I love seeing the Moon in the daytime. It makes it seem stranger and more fantastic than what it already is. Generally, it's a night-time object, it belongs to the night, in the dark. So when it's there in bright blue sky, it is incongruous and hauntingly mysterious, it hangs there like an unknown spectral body that has just appeared and no-one can explain what it is, or why it's there. When I saw it there while wandering idly across the outlying fields of my council estate childhood, I was immediately transported back to July 20 1969 when I sat in the living room of one of these houses (just out of shot here behind the bush to the right), in front of the TV watching the Apollo 11 Moon landing. Like most kids at this time (I turned nine a week before the landing) I was obsessed with space. One of my favourite books was The Ladybird Book of the Night Sky.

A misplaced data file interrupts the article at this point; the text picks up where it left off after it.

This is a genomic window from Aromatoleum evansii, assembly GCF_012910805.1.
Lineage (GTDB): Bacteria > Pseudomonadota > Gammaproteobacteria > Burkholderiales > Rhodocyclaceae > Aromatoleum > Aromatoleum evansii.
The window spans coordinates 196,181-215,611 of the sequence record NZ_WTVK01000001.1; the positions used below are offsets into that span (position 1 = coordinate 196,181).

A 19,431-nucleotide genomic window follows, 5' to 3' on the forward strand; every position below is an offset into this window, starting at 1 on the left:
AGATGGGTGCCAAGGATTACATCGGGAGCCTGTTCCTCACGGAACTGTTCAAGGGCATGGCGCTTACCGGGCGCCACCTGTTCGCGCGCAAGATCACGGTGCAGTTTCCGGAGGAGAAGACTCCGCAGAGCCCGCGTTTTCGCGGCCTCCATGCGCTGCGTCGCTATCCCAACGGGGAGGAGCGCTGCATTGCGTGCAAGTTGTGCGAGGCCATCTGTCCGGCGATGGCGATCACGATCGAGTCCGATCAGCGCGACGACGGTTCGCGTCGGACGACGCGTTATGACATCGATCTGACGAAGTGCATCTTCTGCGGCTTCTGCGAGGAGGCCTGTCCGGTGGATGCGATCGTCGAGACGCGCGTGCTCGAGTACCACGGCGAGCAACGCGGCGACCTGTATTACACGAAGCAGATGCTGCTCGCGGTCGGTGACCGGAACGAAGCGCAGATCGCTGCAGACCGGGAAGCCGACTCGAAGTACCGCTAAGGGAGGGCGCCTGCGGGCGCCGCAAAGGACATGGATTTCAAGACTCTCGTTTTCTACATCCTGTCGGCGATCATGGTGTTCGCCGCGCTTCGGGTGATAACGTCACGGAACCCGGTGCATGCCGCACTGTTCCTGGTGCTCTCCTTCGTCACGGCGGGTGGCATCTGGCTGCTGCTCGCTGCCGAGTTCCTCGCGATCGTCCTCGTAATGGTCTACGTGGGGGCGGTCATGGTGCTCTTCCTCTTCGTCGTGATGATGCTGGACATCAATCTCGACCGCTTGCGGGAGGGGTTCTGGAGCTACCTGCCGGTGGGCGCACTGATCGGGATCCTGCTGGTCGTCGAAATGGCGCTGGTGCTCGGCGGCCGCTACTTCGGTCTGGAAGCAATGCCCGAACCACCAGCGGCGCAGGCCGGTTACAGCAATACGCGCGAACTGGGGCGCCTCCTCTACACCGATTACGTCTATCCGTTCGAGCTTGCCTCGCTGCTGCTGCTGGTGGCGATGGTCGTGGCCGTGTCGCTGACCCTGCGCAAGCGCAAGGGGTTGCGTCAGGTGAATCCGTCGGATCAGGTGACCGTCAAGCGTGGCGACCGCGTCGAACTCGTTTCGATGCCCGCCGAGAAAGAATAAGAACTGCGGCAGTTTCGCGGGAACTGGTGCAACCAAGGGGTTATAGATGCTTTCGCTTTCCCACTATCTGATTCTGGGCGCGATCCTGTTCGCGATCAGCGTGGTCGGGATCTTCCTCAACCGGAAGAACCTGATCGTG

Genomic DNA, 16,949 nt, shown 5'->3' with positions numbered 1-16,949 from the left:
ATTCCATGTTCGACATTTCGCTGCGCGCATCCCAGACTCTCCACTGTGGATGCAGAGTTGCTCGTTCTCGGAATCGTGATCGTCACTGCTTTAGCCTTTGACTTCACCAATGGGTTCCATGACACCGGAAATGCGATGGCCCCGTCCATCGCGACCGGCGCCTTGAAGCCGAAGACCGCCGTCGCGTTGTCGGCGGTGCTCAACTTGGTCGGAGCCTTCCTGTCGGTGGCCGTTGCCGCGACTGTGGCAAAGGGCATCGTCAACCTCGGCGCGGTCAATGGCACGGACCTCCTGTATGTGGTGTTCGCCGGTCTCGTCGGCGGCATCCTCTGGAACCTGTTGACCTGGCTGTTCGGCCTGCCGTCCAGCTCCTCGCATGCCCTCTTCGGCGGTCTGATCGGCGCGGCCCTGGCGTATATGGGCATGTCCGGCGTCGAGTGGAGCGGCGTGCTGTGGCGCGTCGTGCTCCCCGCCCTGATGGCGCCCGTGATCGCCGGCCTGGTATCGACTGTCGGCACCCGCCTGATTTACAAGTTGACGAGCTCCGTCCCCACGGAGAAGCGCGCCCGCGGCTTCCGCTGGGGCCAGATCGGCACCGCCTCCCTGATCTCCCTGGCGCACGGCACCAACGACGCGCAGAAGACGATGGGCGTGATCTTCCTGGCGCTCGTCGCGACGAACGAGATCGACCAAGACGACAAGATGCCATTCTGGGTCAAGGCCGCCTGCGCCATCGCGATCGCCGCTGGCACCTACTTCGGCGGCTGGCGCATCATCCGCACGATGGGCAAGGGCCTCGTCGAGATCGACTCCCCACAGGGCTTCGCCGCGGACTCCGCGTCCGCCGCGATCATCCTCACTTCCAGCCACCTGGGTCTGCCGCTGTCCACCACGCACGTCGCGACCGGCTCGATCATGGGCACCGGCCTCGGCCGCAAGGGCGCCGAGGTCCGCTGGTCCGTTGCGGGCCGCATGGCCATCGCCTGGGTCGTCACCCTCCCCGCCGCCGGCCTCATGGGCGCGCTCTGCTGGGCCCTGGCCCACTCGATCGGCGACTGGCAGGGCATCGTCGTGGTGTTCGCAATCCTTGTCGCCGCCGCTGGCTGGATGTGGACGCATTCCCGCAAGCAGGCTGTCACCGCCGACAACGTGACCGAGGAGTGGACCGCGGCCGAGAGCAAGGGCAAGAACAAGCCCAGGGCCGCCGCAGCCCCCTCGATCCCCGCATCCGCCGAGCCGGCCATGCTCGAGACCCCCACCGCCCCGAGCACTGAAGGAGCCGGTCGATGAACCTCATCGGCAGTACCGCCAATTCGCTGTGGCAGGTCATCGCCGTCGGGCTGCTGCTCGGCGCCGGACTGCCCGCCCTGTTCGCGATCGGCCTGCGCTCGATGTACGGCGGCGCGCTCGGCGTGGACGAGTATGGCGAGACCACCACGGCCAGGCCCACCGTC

It was not so much the information this book gave me, even though it taught me for life the names and positions of the stars and constellations at any given time in the year, it was the illustrations by my favourite Ladybird Book artist, Robert Ayton.
These books were ubiquitous in the childhood lives of many of us who were born in the 1950s or 60s, and there's a great post by John Grindrod on his blog Dirty Modern Scoundrel here about how Ladybird Books in particular depicted postwar society, building and reconstruction in a breezy and optimistic but also direct and purposeful manner.
Illustrations such as this one (again by Ayton) from The Story of Houses and Homes (1963) quite rightly attract a lot of fond and, I'm sure, heartfelt nostalgic attention in this retrofitted age, but to me now they represent much more than that. The nostalgia I feel for these books, the world it depicts and, indeed, my 1960s childhood and the council estate where I spent that childhood, is not soppy or maudlin. It is also a nostalgia for clarity, truth and objectivity, qualities that are as distant as that Moon is today, in a world that now dissembles and flatters to deceive in an increasingly meaningless manner. I look back at this once new and progressive world - of high-rise flats, brand-new council estates, and of space, and the Moon landings - with a fond and wistful nostalgia, but it is also a nostalgia with critique, a nostalgia that can be used with real intent and purpose in these shallow and unravelling days.